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Chip Scale Review May • June • 2019

[ChipScaleReview.com]

onsider the most expensive

wire bond failure in history.

In 1997, NASA experienced

a failure in the solid-state data recorder

aboard the Hubble Space Telescope,

which at the time was roughly 350 miles

above the Earth’s surface (

Figure 1

).

The data recorder contained multi-chip

stacked dynamic random access memory

(DRAM) modules that were connected

to circuit boards with 25µm gold bond

wires. Apparently, several of these

bonds fractured from a combination of

poor initial quality and fatigue from

subsequent vibration in service.

Wire bonds to the moon and back

Each year, the electronics industry

creates over ten trillion semiconductor

i n t e r c o n n e c t s – mo r e t h a n 10 0 0

interconnects for every human on Earth.

At ~3mm length apiece, that would

amount to 30 million km of wire – enough

to go to the Hubble Telescope and back

over 27,000 times. For the last 50 years,

the vast majority of these connections

were made with wire or ribbon bonds,

so one might conclude that, by now,

the process is in a state of near perfect

reliability. Unfortunately, wire bonding

still suffers failures during processing,

as well as failures in the field during

use. Direct printing of semiconductor

interconnects with finely-sprayed inks

containing conductive nanoparticles is a

promising alternative to wire bonding in

many cases.

Non-contact micro direct printing

t e c h n o l o g y h a s p r o v e n t o b e a

mo r e ge nt le me t hod of p r oduc i ng

interconnects, which is of particular

interest for those packaging fragile

parts such as gallium arsenide (GaAs).

Furthermore, this direct printing process

is not limited to planar arrangements.

ICs can be st acked or a r ranged on

curved surfaces to save space or improve

signal integrity.

How wire bonds fail

Wire bonds can fail in a number of

ways (

Figure 2

). The U.S. Department of

Defense, in MIL-STD-883F Method 2011

[1], lists eight common failure modes for

wire bond interconnects:

1. Wi re break at neckdown poi nt

(reduction of cross section due to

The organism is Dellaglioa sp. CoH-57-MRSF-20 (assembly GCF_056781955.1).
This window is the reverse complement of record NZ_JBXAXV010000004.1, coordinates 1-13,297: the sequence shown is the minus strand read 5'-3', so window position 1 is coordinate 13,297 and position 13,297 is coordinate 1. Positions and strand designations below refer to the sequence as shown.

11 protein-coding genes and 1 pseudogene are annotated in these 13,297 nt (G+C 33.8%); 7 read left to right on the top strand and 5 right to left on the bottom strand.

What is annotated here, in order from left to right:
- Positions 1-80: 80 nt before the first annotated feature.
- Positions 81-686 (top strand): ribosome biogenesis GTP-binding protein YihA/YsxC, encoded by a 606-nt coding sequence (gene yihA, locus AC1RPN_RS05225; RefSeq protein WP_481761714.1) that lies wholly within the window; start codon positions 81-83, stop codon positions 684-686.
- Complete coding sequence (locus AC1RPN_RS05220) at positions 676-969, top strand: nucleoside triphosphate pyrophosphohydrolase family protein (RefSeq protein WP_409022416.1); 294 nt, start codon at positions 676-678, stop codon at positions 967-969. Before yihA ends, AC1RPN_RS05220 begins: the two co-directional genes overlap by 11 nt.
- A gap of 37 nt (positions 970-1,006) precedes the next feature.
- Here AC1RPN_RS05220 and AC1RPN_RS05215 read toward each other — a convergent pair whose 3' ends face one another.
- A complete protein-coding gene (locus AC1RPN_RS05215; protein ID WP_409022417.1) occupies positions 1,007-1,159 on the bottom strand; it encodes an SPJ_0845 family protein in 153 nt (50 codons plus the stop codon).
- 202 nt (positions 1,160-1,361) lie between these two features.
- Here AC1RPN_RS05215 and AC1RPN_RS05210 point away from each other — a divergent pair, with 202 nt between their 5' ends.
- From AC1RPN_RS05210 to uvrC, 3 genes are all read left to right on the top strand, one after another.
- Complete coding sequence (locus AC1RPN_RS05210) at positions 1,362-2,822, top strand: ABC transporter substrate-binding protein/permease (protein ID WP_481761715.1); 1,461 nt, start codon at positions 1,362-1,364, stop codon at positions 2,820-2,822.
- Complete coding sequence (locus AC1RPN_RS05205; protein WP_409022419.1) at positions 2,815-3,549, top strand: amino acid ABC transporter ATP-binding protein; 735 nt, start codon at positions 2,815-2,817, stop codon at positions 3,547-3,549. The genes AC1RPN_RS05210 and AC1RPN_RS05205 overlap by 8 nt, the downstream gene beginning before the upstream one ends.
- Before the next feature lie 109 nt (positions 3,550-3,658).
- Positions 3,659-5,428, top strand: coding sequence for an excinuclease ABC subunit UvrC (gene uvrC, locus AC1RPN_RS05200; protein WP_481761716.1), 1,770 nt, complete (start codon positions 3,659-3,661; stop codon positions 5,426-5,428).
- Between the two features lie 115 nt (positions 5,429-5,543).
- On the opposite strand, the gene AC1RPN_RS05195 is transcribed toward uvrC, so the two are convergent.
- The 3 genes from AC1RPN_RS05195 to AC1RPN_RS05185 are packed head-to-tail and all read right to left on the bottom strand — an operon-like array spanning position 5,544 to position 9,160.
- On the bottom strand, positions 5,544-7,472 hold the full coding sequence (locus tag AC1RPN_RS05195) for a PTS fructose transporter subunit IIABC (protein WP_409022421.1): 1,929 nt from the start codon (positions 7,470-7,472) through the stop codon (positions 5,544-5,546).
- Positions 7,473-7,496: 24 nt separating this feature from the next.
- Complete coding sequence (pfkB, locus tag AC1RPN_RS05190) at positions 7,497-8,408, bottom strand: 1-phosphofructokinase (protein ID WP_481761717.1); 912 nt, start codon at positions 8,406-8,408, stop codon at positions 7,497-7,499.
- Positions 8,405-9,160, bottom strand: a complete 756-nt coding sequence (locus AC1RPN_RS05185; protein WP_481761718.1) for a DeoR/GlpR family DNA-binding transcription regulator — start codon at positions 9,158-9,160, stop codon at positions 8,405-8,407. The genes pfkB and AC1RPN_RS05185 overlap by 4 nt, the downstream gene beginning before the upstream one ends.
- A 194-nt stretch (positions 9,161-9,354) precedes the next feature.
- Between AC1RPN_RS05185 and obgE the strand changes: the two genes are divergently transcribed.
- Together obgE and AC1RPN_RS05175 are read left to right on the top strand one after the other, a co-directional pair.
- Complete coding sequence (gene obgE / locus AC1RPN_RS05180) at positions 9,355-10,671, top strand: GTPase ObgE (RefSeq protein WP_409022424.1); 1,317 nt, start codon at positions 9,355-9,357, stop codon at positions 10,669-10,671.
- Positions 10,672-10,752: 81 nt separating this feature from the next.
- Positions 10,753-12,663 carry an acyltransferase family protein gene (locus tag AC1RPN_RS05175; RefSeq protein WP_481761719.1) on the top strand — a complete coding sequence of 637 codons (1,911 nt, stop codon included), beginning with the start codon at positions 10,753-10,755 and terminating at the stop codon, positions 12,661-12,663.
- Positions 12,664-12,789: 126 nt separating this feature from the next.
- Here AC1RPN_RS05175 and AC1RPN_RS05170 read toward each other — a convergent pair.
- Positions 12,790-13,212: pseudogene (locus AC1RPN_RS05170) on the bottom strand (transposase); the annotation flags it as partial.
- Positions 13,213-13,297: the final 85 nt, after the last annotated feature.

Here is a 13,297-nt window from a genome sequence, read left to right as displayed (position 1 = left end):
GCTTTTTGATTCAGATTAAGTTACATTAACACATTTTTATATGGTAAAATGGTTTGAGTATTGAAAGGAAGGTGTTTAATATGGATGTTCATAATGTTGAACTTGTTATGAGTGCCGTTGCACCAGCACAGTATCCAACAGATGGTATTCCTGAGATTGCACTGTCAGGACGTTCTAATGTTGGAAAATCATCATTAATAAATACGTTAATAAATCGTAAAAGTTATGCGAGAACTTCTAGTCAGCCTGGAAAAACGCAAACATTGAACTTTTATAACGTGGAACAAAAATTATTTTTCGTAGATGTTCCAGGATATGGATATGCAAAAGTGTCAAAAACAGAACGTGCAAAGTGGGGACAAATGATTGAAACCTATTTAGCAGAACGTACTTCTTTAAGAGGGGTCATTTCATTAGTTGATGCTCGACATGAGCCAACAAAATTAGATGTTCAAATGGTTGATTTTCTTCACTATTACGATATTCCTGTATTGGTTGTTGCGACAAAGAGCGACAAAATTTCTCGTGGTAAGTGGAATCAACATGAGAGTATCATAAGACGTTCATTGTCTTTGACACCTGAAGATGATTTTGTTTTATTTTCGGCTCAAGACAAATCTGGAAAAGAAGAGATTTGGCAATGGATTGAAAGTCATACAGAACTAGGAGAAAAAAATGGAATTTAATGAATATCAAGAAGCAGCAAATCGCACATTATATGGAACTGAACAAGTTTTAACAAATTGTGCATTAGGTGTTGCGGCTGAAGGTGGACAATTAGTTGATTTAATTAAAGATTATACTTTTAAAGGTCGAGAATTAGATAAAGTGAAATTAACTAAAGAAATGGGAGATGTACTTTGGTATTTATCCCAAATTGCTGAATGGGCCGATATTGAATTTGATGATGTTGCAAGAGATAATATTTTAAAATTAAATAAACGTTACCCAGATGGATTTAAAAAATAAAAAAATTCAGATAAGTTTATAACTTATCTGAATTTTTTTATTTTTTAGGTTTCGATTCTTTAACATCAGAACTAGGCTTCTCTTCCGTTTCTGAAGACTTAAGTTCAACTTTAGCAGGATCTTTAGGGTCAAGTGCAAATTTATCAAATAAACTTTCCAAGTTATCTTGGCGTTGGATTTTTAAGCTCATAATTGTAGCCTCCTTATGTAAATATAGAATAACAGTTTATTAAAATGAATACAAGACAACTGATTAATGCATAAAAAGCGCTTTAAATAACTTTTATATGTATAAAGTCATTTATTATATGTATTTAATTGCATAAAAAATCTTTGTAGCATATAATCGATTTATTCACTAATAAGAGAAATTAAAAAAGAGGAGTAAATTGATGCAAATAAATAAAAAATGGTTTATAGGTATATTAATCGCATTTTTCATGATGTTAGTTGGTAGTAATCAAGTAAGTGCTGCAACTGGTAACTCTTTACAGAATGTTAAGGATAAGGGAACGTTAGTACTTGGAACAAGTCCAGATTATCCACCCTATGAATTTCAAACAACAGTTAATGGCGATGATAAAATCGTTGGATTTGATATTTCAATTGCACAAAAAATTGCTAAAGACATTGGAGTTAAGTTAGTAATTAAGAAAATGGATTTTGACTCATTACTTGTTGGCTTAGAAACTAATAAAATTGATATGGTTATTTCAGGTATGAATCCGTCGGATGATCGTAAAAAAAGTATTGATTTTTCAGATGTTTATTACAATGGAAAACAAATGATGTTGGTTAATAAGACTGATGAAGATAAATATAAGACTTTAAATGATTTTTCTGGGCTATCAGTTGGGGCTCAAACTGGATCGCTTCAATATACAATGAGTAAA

bonding process).

2. Wire break at point other than

neckdown.

3. Failure in bond (interface between

wire and metallization) at die.

4. Failure in bond (interface between

wire and metallization) at substrate,

package post, or other than die.

5. Lifted metallization from die.

6. Lifted metallization from substrate

or package post.

7. Fracture of die.

8. Fracture of substrate.

Ma ny of t he f a i l u r e

modes listed above are

exacerbated by the wire

b o n d e r ’s i n j e c t i o n o f

contact energy — either

t hermal or mechan ical

— into the bond pads of

the die or the substrate.

The die or substrate can

crack and the pads can

d e l a m i n a t e f r om t h e

i n t e n s e u l t r a s o n i c o r

thermosonic zap from the

bonding equipment.

Even when the pads, the

die and substrate are not

damaged from the bonding

process, there is a chance

for wire fracture at the

neckdown point from the

residual bending stresses

in the wire loop. Higher

wire loop heights reduce

the stresses in locations

1 and 3; however, t h is

i nc rea se s t he requ i red

package height and can degrade the

signal acuity and coupling efficiency.

Furthermore, the higher loop heights

can result in lower mechanical resonant

frequencies in the wire itself. In fact, in

the case of the Hubble Telescope failure,

the resonant frequency of the failed

bond wires was below 1kHz—within

the operating range of the electronics’

expected environment.

Low-impact, printed interconnects

For many applications, getting rid of

the wire bond entirely with a printed

interconnect is worthy of consideration.

A printed interconnect does not require a

static or oscillating force to be applied to

fragile components, pads or substrates.

It is essentially a non-contact process.

I n fact, some non- cont act pr i nt i ng

processes can print the conductor from

C

Avoiding the downfalls of bond wires with

printed interconnects

By Bryan Germann

[Optomec Inc.]

Figure 1:

A bond wire failure in your home PC is one thing, but in the

case of the Hubble Telescope at its current altitude, the service call had

a price tag of around $1 billion. SOURCE: NASA Hubble Space Telescope

(Courtesy NASA/JPL-Caltech [www.jpl.nasa.gov/imagepolicy])

Figure 2:

How wire bonds fail.